How long will the COVID bump last?

By Grzegorz Piechota

INMA

Oxford, United Kingdom

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Having enjoyed spikes in online traffic and subscription sales in March, news publishers brace for the end of the bump. Is it going to be quick or slow? Will there be more peaks?

The analysis of Google Trends data, a proxy for the audience’s interest due the large volume of data, confirms the COVID-19 pandemic is an unprecedented event in terms of scale and length.

  • The demand for online news worldwide doubled versus the averages for the past five years and more than tripled versus the averages of 2005-2010.
  • The demand spiked in March and dropped since then. In early April, it still was 56% up vs. the average for the past year.
  • In China, the demand peaked at the end of January, then it fell, and then it climbed again. The average for March was 50% up and in the early April it was 58%.
  • Thinking of the duration of the spike in demand, we do know that the interest wanes over time, but we do not know the exact duration and the shape of the curve. 

How quickly is the bump going to end? 

In the last edition of the newsletter we described the “hard landing” pattern observed by Mather Economics around high-interest news events. During natural disasters, elections, crimes, or dramatic sports events such as the NFL Super Bowl, the acquisition of new subscribers sped. After the interest waned, the sales suddenly dived, even below the pre-event level.

Some INMA members expressed doubts whether the pandemic would follow the “hard landing” pattern. Lukas Görög of Die Presse in Austria wrote on the INMA Slack channel: “I don’t think the drop will be so dramatic and steep, as in the case of Super Bowl, and I also think it will last longer.” Last week, Die Presse was converting on average three times more subscribers than before the pandemic.

So, what kind of a bump is the right benchmark here? 

The 2019 study on the lifespan of news stories found an average news cycle in the United States lasted only for a median of seven days, with the longest lasting event getting interest for 43 days.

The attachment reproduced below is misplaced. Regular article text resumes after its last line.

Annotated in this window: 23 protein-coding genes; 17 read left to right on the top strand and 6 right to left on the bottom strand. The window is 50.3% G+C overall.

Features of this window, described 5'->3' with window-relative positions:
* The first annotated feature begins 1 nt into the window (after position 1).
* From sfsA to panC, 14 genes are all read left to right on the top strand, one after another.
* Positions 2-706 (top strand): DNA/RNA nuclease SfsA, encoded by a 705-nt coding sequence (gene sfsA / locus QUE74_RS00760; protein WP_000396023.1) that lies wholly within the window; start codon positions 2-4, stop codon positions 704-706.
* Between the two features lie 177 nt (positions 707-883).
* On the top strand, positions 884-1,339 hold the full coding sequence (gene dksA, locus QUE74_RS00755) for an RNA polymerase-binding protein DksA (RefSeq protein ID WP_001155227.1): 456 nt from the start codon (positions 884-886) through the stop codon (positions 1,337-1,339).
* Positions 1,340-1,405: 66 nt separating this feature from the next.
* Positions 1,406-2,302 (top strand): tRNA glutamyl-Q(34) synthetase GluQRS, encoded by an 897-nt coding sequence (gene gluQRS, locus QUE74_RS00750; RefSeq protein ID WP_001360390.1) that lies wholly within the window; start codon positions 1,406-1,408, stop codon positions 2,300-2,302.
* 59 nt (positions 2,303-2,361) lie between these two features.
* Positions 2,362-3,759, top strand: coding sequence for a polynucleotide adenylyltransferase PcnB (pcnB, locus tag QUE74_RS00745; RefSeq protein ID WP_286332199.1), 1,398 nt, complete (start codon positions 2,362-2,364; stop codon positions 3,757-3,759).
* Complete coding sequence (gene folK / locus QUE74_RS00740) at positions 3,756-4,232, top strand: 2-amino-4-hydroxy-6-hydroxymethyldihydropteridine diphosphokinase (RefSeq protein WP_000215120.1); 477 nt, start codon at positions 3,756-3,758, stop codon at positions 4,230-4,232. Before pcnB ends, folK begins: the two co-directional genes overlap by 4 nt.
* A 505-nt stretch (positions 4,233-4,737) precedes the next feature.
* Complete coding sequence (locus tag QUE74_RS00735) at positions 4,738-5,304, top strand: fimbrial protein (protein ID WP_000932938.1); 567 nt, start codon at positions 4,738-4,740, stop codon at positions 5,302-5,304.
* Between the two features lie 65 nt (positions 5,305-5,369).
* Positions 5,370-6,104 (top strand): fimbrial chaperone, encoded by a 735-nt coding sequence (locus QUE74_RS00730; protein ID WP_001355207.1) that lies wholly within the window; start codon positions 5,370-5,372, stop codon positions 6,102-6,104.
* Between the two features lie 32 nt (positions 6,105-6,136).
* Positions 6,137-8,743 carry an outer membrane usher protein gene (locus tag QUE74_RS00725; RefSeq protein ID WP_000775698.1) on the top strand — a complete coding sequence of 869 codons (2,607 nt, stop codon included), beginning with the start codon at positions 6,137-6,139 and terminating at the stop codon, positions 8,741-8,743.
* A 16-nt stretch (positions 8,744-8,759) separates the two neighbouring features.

Researchers from Google Trends, Schema Design, and Axios saw the duration of the bumps depending on the speed at which events developed, and whether or not their outcomes were expected, like in the case of elections or the sports game finale.

They identified four patterns:

  • Symmetric: steady climb, steady fall. This pattern reflected news events that were anticipated ahead of time and continued to capture interest afterwards, such as elections, new bills.
  • Skewed left: slow climb, quick fall. This was an anticipated or ongoing event that ended with a simple conclusion, such as natural phenomena or sports games.
  • Skewed right: quick climb, slow fall. This reflected sudden and unexpected news events, such as tragedies and natural catastrophes.
  • Non-symmetric: multiple peaks. This was an important event that spawned a secondary reaction or addition, such as trials or scandals with long repercussions, or long crises such as immigration. 

A long crisis with peaks along the way

Thinking of the COVID-19 pandemic, news publishers may expect the demand for the coverage is going to follow a pattern of a long crisis with a high potential for multiple peaks, depending on the development of the outbreak and the lockdowns.

My reasoning is based on the two observations:

  • My analysis of Google Trends suggests the demand for news in China has lasted for more than 100 days already, and the second bump can be observed in March, as the new coronavirus cases were confirmed.
  • The bump in Italy, the first country in Europe affected by the pandemic, has lasted for more than 50 days so far, and in early April still was 50% vs. pre-Covid averages.

Forecasting future traffic to news sites, publishers may wish to factor the difference in demand to general news and to specialist news categories and other verticals.

  • Based on the traffic trends in Europe, where the pandemic broke a few weeks earlier than in the United States, one can expect a shift of attention from public health-related news to economy news as people become more concerned with the state of the economy. 
  • One can also safely predict a prolonged drop in attention to some lifestyle categories crippled by the lockdown, such as automotivetravel, etc.

Forecasting future demand for news subscriptions, the core analysis of Mather Economics and other experts stands, in my opinion:

  • The COVID-19 spike in sales most likely came from the mobilisation of already engaged readers, and not new ones, as the analysis of another expert vendorDeep.BI, showed.
  • The high-interest news event sped the conversion of engaged readers, but that created a gap in the bottom of the funnel. The new ones attracted to the site for the first time might convert, too, but not in the near term.
  • So, the duration of the subscription bump may follow the bump in traffic, only if publishers successfully engage new readers at the top of the funnel and fill the bottom of the funnel over the next weeks and months. 

The research is changing weekly, as it seemingly everything in the world. Subscribe to my newsletter to get my up-to-the-minute research reports.

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